The Shiver of the Vampires (Le Frisson des vampires) is my third Jean Rollin movie, And I’m becoming quite the Rollin fan. Once again his debt to the Surrealists is very much in evidence, and once again this is neither a conventional vampire movie nor a conventional horror movie. It is, however, slightly less surreal and slightly closer in feel to traditional horror than his earlier Rape of the Vampire (Le Viol du vampire). Rollin’s movies are very much image and mood-driven rather than plot-driven – if you like a strong straightforward story you’ve picked the wrong director! Fortunately Rollin’s images (helped along by the rather wonderful music by a progressive rock band of the era called, I believe, Acanthus) are impressive enough to stand on their own. His use of colour is dazzling. Being a Jean Rollin movie there is of course a positively staggeringly amount of nudity, so if you have a problem with nudity you want to stay right away from this one.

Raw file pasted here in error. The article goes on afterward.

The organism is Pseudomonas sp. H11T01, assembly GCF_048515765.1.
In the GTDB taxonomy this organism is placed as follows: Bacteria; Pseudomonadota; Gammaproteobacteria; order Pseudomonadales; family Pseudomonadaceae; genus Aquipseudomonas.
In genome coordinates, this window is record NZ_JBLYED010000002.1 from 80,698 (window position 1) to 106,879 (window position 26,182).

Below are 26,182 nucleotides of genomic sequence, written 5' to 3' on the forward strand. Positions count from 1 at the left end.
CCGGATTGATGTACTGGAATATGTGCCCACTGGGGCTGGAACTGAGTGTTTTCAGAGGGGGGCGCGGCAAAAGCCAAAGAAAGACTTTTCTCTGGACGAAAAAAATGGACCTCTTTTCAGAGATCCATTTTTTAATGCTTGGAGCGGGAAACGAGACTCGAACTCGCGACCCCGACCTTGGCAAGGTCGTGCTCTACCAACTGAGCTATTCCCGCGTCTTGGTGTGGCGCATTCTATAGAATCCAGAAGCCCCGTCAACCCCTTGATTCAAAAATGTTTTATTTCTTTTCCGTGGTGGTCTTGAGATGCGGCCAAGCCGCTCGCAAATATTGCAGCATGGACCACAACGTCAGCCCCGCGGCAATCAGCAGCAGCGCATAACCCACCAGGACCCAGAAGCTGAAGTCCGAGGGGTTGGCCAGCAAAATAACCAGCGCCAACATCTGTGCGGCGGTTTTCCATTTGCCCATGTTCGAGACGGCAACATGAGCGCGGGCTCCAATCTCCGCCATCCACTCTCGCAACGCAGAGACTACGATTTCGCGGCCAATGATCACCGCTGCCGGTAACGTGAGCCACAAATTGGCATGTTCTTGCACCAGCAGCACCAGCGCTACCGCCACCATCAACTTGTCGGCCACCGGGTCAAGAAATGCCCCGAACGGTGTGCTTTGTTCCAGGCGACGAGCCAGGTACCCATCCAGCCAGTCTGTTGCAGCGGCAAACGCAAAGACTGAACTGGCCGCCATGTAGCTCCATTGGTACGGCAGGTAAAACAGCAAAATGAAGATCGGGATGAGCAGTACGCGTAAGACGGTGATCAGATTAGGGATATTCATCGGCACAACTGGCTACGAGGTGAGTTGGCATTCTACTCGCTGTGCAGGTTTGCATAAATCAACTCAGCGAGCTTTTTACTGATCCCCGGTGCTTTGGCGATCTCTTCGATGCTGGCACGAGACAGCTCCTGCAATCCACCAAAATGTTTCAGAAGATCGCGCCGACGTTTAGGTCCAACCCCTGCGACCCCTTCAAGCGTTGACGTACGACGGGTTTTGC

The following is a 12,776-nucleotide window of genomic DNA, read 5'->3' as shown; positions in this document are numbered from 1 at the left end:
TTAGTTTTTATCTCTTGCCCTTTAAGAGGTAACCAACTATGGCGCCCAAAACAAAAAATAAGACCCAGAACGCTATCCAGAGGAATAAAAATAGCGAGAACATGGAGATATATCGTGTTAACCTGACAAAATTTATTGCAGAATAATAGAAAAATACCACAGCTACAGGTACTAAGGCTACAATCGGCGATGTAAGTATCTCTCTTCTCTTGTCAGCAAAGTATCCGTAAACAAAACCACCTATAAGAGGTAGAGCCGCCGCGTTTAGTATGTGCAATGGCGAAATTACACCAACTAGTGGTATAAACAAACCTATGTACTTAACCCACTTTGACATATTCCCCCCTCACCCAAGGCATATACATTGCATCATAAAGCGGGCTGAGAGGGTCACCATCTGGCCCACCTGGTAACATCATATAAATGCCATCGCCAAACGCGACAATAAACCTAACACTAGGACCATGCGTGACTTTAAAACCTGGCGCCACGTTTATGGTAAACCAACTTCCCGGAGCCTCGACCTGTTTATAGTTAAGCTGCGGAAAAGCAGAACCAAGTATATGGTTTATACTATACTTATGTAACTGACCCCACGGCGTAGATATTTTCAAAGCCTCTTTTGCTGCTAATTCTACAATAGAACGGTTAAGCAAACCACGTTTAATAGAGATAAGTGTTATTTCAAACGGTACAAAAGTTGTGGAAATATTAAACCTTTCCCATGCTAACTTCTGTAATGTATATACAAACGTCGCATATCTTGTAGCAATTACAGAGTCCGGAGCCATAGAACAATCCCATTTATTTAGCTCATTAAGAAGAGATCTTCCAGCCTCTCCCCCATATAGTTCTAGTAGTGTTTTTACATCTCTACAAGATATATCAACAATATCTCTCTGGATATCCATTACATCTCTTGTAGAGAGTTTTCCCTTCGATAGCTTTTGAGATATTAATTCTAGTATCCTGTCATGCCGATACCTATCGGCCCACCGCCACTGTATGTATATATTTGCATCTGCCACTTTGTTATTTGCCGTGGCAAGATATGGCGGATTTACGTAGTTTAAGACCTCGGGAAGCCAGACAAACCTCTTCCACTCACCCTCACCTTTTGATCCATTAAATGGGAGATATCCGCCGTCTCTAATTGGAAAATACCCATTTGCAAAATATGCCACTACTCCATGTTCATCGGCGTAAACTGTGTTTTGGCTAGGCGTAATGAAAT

A young wife and her new husband pay a visit to he old (and visually magnificent) chateau owned by two of her cousins, who are now deceased. Sort of. They also encounter some other odd denizens of the chateau, and discover the results of her cousins’ researches into old religions. The most striking of these inhabitants are the two maids – Rollin seems obsessed by the idea of female twins or doubles, and although these two young women a clearly not related (one being blonde and very European and the other being Asian) they still seem like twins. As usual with Rollin the characters are all to some degree ambiguous, and the events of the film are equally ambiguous. The feel of the movie is very, very trippy – this is a real treat for lovers of late 60s/early 70s psychodelia. There are also some amazing entrances by the vampire Isolde, but I’m not going to spoil things by telling you any details. I don’t think this film is as good as Rape of the Vampire or Requiem for a Vampire, but for fans of arty Eurohorror it’s still a must.